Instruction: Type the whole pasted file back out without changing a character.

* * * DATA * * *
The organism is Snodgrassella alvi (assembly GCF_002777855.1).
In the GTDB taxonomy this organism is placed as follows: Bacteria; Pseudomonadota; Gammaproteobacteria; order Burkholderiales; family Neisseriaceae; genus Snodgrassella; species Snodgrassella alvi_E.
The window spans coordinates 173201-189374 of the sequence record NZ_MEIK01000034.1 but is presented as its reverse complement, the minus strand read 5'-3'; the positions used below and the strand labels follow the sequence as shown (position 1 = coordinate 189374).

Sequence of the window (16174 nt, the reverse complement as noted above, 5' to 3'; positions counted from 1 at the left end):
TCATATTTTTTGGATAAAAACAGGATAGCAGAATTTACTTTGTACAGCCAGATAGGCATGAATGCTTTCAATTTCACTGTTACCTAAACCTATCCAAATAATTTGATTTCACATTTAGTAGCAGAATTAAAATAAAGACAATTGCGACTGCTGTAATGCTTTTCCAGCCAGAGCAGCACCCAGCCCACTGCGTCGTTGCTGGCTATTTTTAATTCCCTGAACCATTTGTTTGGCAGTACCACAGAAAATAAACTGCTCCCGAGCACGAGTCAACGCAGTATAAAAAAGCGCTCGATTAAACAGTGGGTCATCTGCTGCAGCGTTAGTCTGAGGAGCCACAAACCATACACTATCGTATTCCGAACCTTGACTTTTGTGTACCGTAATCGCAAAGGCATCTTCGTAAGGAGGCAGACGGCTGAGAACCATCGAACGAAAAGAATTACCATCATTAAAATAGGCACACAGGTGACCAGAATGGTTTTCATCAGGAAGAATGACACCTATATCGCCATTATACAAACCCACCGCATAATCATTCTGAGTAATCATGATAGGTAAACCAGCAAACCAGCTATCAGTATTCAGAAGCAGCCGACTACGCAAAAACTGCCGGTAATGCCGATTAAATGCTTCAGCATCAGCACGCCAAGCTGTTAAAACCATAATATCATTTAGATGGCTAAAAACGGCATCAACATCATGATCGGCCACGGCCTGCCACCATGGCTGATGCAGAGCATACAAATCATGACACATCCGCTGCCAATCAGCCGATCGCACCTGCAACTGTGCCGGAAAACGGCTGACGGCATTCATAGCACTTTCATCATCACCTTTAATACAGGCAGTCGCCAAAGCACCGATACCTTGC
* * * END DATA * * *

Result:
The organism is Snodgrassella alvi (assembly GCF_002777855.1).
In the GTDB taxonomy this organism is placed as follows: Bacteria; Pseudomonadota; Gammaproteobacteria; order Burkholderiales; family Neisseriaceae; genus Snodgrassella; species Snodgrassella alvi_E.
The window spans coordinates 173201-189374 of the sequence record NZ_MEIK01000034.1 but is presented as its reverse complement, the minus strand read 5'-3'; the positions used below and the strand labels follow the sequence as shown (position 1 = coordinate 189374).

Sequence of the window (16174 nt, the reverse complement as noted above, 5' to 3'; positions counted from 1 at the left end):
TCATATTTTTTGGATAAAAACAGGATAGCAGAATTTACTTTGTACAGCCAGATAGGCATGAATGCTTTCAATTTCACTGTTACCTAAACCTATCCAAATAATTTGATTTCACATTTAGTAGCAGAATTAAAATAAAGACAATTGCGACTGCTGTAATGCTTTTCCAGCCAGAGCAGCACCCAGCCCACTGCGTCGTTGCTGGCTATTTTTAATTCCCTGAACCATTTGTTTGGCAGTACCACAGAAAATAAACTGCTCCCGAGCACGAGTCAACGCAGTATAAAAAAGCGCTCGATTAAACAGTGGGTCATCTGCTGCAGCGTTAGTCTGAGGAGCCACAAACCATACACTATCGTATTCCGAACCTTGACTTTTGTGTACCGTAATCGCAAAGGCATCTTCGTAAGGAGGCAGACGGCTGAGAACCATCGAACGAAAAGAATTACCATCATTAAAATAGGCACACAGGTGACCAGAATGGTTTTCATCAGGAAGAATGACACCTATATCGCCATTATACAAACCCACCGCATAATCATTCTGAGTAATCATGATAGGTAAACCAGCAAACCAGCTATCAGTATTCAGAAGCAGCCGACTACGCAAAAACTGCCGGTAATGCCGATTAAATGCTTCAGCATCAGCACGCCAAGCTGTTAAAACCATAATATCATTTAGATGGCTAAAAACGGCATCAACATCATGATCGGCCACGGCCTGCCACCATGGCTGATGCAGAGCATACAAATCATGACACATCCGCTGCCAATCAGCCGATCGCACCTGCAACTGTGCCGGAAAACGGCTGACGGCATTCATAGCACTTTCATCATCACCTTTAATACAGGCAGTCGCCAAAGCACCGATACCTTGC